Revolut is in talks with the UK’s financial regulator about failures that allegedly allowed money to be released from accounts flagged by the National Crime Agency as suspicious, in the latest in a series of issues to hit the fintech as it awaits its UK banking licence.
The Financial Conduct Authority, which oversees Revolut’s payments business, is engaging with the fintech, with the support of the NCA, over the alleged failures that occurred between July and August, according to two people familiar with the situation.
As much as £1.7mn was released from the flagged accounts, said two people familiar with the situation. Revolut notified the FCA of the latest problem in recent weeks but claims only £500,000 was released, one of the people said. Revolut declined to comment, as did the NCA and FCA.
The NCA can restrict accounts over suspicions of money laundering or illicit finance, in order to allow law enforcement to investigate before further funds can be withdrawn.
Revolut’s controls against financial crime and money laundering have been a longstanding focus of regulators overseeing the fintech’s global business. These concerns also relate to a flaw in its payments system that allowed US criminals to steal more than $20mn, the FT previously reported.
The latest UK issue comes as negotiations continue on Revolut’s almost two-and-a-half-year-old bid for the banking licence it needs to boost growth in its home market.
After predicting the UK licence was coming “any day now” back in March, Revolut this week said it would “not comment on licence applications”.
“As a global financial institution, we work closely with regulators around the world, ensuring that we maintain strong governance and compliance practices across our business,” the fintech said.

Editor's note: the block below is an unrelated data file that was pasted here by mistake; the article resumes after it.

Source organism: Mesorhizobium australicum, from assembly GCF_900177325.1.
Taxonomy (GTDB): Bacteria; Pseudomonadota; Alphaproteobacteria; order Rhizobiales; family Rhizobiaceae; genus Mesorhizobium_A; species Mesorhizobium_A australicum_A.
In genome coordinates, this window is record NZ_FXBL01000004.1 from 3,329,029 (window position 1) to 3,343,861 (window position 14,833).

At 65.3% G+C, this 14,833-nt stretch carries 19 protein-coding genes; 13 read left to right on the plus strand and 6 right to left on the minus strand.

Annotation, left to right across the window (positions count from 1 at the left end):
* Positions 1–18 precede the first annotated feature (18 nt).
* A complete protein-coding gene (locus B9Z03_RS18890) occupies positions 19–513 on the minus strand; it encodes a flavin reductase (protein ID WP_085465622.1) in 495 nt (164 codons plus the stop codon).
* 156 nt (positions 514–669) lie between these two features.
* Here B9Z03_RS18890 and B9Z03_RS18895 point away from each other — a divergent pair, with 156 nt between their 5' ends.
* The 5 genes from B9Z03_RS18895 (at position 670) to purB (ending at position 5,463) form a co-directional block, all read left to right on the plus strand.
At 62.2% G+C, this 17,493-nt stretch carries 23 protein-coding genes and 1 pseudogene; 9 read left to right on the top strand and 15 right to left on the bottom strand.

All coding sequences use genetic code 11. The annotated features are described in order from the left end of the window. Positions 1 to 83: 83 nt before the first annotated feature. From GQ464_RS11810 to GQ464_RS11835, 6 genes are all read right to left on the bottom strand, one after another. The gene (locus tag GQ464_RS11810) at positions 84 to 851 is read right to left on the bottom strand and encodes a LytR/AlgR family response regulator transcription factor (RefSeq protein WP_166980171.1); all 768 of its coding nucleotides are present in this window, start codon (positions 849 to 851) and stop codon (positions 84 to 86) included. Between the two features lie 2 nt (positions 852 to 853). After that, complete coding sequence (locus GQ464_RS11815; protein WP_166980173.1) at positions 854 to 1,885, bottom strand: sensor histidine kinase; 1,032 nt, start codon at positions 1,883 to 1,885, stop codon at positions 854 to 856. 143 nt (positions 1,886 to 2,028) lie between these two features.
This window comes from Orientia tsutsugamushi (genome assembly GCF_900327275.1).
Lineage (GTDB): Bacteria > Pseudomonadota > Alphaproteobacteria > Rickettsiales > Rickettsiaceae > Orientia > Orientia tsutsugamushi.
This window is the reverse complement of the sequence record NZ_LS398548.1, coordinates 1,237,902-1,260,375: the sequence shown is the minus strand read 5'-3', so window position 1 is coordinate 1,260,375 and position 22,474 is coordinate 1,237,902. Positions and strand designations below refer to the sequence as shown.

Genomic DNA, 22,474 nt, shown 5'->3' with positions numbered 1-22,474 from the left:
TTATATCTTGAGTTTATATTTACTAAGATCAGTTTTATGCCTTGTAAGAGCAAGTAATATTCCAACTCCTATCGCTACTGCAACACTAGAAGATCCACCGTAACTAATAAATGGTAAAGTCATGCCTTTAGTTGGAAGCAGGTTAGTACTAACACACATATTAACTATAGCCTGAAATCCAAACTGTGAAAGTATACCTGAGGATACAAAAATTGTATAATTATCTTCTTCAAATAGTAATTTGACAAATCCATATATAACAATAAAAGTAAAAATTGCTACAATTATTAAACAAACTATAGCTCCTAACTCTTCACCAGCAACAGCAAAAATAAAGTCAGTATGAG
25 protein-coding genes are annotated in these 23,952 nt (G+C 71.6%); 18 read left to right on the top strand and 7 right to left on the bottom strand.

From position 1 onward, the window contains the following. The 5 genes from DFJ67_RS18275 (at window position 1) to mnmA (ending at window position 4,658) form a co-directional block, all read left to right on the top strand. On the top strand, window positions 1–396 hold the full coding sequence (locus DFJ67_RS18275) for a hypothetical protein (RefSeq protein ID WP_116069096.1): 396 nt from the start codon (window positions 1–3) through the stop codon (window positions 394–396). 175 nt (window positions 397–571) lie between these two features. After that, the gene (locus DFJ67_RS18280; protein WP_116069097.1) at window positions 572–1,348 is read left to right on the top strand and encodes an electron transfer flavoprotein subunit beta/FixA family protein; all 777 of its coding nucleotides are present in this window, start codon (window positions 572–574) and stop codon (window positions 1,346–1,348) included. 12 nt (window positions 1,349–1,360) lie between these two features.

“Since our founding in 2015, Revolut has obtained over 70 licences across a range of financial services and we are constantly building on this to ensure our 30m+ customers can continue to use our industry-leading products with trust and confidence.”
Founded by Nik Storonsky and Vlad Yatsenko to shake up the cross-border payments market, Revolut has since expanded its services from crypto trading to savings, wealth management and banking small and medium-sized businesses.
It has held a full banking licence in Lithuania since 2021, enabling it to offer banking services across the European Economic Area. It was anointed the UK’s most valuable private tech company after a 2021 fundraising that put a $33bn price tag on the company.
The fintech has been hit with a series of setbacks in 2023, including releasing 2021 accounts that were late alongside a warning that revenues “may be materially misstated” because of issues with its IT systems.
Revolut said earlier this month that its 2022 accounts would also be delayed, this time until the end of December.
Still, the fintech has continued its breakneck growth, climbing to 30 million retail customers worldwide by June and giving it comparable reach to Lloyds Banking Group, which boasts more than 30 million customers, and far outstripping NatWest’s 18 million.